He spoke of first meeting Ms. Leontyne Price in 1951 while they were both attending The Julliard School of Music. Did the heavens quake, just a quiver, on that first handshake? Did the stars shiver the tiniest bit when they met over coffee and compared notes? Did either of them sense the profound greatness in the other? Was there a flash in their eyes that foreshadowed all they would accomplish and change? Perhaps. But what came across to me in that hotel ballroom was that a simple boy from Shreveport, Louisiana, and a simple girl from Laurel, Mississippi changed the world.
He spoke at length about their early days (sharing the same debut date in NY – he at a matinee, she in the evening, “tearing the roof off the place”), of her elegance and composure, and of her patriotism. He looked around the room at all of us in our duds and bangles, coiffed and well-fed, and he said, (I paraphrase his eloquent words)
“This is the glory of America: only in American can folks from Roswell (Susan Graham), Spokane (Thomas Hampson), Kansas (yours truly), a refugee from Vienna (Maestro Rudel), East Texas (himself) and rural Mississippi (La Price) rise up and lead the world of Classical Music, and Leontyne knew that. She knew that in this great country, she could live her dream.”
And live it she did.
Every single person who strives to “make it” as a classical musician encounters enormous obstacles and barriers on the way to realizing their dream – each in different proportion, and to varying degrees - you cannot arrive at the top level without encountering enormous hardship. But even knowing that, I can’t begin to fathom the obstacles Ms. Price must have endured. What fortitude, endurance and CLARITY she must possess to have continued forging ahead on the journey of what she knew she was meant to do. But instead of focusing on all that she was up against in this country during the pre-civil rights era, not to mention during, and seeing only the boundaries enclosed around her, she chooses to see this as a great country of possibility and dreams come true. That, my friends, is pure inspiration and beautiful, perfect clarity.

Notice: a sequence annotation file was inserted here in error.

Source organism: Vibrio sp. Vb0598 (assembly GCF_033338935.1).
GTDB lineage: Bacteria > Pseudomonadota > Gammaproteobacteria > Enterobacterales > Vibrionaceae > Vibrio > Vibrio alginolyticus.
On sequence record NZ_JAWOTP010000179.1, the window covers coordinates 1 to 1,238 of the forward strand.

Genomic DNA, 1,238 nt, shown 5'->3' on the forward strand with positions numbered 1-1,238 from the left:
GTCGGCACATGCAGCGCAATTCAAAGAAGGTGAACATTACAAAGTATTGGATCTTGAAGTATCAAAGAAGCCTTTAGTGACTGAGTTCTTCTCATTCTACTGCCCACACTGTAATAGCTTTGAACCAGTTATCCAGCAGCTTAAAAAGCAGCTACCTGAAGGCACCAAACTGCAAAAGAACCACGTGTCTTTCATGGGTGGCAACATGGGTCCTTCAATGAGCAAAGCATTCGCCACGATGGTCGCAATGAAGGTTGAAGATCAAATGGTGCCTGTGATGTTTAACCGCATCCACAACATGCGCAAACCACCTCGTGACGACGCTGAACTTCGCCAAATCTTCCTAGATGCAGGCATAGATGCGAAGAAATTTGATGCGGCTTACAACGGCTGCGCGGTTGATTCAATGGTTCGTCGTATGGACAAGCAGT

If I look to apply some of this to my path, it becomes so obvious to me that the moments when things are flowing in an easy, good way, I’m incredibly clear on what I want. When I begin to get sidetracked by things out of my control, that is when the difficulties rise up. I count myself fortunate to the “nth” degree to be in the presence of a spirit like Ms. Price that quickly puts into check all the noise and confusion. What a beautiful evening and experience. (Oh, and I can officially say that I have heard the great Price sing live, now: as part of her brief acceptance speech, she launched into the most haunting, shattering rendition of “Homing” which she said she had learned back at Oak Park School. It was incredibly moving (complete with what must have been a high b-flat, which she diminuendoed!), but I haven’t had luck finding the lyrics anywhere. If anyone happens to know the song, I’d love to see the lyrics.)
Upon my arrival here in Chicago, one of the first things I did was run to the Art Institute. (Last time I saw it was when my high school prom date took me to Chicago for the day, before our prom dance that evening – that was a fun date!) It was one of those surreal evenings when you turn the corner, and there is “THAT” painting! I can’t wait to go back. With each painting that captured my attention and stole a bit of my breath, I couldn’t help but notice that through all the brushstrokes those Impressionists employed, or the cubes put to use by Picasso, they had a CLEAR VISION of what they wished to reveal.
Clarity, my friends. It’s a good thing!
P.S. See for yourself:
Photos: Courtesy of Opera News ©Dario Acosta 2008; ©Troy Chromatic Concert, Inc; and "The Old Guitarist" by Picasso (©JD)